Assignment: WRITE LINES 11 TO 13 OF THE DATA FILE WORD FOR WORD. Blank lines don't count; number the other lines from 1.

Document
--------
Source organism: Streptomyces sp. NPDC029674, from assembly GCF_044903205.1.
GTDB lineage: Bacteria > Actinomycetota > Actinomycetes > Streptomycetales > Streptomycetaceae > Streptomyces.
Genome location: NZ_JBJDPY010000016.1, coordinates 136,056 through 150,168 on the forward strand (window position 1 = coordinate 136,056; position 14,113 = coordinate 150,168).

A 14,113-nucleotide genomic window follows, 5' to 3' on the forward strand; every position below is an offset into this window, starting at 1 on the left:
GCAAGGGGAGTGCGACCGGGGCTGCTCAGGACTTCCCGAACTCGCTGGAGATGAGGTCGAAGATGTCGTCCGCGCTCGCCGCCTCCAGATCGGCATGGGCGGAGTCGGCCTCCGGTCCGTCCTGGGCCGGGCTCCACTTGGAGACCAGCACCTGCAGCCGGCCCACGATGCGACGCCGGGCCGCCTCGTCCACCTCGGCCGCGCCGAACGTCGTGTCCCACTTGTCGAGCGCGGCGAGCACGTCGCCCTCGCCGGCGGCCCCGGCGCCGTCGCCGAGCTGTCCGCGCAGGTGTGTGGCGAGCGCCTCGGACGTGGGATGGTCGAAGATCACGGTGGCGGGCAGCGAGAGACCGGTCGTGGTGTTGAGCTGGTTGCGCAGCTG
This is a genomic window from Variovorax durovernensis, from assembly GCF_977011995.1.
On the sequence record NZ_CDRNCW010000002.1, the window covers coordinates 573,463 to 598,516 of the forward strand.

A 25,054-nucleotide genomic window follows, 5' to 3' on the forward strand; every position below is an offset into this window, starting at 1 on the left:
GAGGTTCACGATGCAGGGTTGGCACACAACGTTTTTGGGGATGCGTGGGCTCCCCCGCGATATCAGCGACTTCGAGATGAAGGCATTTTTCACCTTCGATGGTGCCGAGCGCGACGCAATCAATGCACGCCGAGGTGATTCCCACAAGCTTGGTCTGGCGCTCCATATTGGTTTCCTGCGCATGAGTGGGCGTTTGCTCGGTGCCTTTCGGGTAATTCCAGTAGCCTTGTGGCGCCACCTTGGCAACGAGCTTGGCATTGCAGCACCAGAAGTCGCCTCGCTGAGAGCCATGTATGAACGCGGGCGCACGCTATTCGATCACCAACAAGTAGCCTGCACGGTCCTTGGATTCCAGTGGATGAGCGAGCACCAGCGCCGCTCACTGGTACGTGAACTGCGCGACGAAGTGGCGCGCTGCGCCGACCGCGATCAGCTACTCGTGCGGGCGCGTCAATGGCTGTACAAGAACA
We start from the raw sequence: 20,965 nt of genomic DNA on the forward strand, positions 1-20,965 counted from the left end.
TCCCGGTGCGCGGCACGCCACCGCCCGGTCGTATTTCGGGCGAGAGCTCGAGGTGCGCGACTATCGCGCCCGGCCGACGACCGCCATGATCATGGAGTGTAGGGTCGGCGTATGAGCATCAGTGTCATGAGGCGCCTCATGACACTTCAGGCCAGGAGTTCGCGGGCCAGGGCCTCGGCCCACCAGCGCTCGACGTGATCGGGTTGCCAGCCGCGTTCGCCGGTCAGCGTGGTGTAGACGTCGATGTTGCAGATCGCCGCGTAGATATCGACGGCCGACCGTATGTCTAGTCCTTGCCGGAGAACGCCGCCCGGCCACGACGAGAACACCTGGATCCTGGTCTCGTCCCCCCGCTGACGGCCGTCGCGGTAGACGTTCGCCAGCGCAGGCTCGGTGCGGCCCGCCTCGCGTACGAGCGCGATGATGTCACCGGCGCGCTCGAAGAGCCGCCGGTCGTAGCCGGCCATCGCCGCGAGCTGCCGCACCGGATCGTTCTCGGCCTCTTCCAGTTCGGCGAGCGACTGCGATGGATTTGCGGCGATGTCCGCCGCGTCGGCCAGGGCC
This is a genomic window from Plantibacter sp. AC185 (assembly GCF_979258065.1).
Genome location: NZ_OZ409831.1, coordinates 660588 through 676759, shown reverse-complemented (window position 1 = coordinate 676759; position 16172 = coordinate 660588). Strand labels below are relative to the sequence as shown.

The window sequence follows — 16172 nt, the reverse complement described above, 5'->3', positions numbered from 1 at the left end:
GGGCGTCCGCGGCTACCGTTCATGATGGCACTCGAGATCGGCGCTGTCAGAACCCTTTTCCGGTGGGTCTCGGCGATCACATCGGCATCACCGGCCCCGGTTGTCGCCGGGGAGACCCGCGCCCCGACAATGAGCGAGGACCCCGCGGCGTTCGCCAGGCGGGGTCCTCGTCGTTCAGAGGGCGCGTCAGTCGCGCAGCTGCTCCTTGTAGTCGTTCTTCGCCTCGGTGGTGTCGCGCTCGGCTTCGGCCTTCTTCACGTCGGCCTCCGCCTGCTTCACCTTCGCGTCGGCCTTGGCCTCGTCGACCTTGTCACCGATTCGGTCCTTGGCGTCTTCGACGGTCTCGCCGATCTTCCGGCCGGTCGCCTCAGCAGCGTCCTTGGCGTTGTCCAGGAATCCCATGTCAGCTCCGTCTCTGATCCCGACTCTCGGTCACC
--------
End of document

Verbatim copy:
TCCCGGTGCGCGGCACGCCACCGCCCGGTCGTATTTCGGGCGAGAGCTCGAGGTGCGCGACTATCGCGCCCGGCCGACGACCGCCATGATCATGGAGTGTAGGGTCGGCGTATGAGCATCAGTGTCATGAGGCGCCTCATGACACTTCAGGCCAGGAGTTCGCGGGCCAGGGCCTCGGCCCACCAGCGCTCGACGTGATCGGGTTGCCAGCCGCGTTCGCCGGTCAGCGTGGTGTAGACGTCGATGTTGCAGATCGCCGCGTAGATATCGACGGCCGACCGTATGTCTAGTCCTTGCCGGAGAACGCCGCCCGGCCACGACGAGAACACCTGGATCCTGGTCTCGTCCCCCCGCTGACGGCCGTCGCGGTAGACGTTCGCCAGCGCAGGCTCGGTGCGGCCCGCCTCGCGTACGAGCGCGATGATGTCACCGGCGCGCTCGAAGAGCCGCCGGTCGTAGCCGGCCATCGCCGCGAGCTGCCGCACCGGATCGTTCTCGGCCTCTTCCAGTTCGGCGAGCGACTGCGATGGATTTGCGGCGATGTCCGCCGCGTCGGCCAGGGCC
This is a genomic window from Plantibacter sp. AC185 (assembly GCF_979258065.1).
Genome location: NZ_OZ409831.1, coordinates 660588 through 676759, shown reverse-complemented (window position 1 = coordinate 676759; position 16172 = coordinate 660588). Strand labels below are relative to the sequence as shown.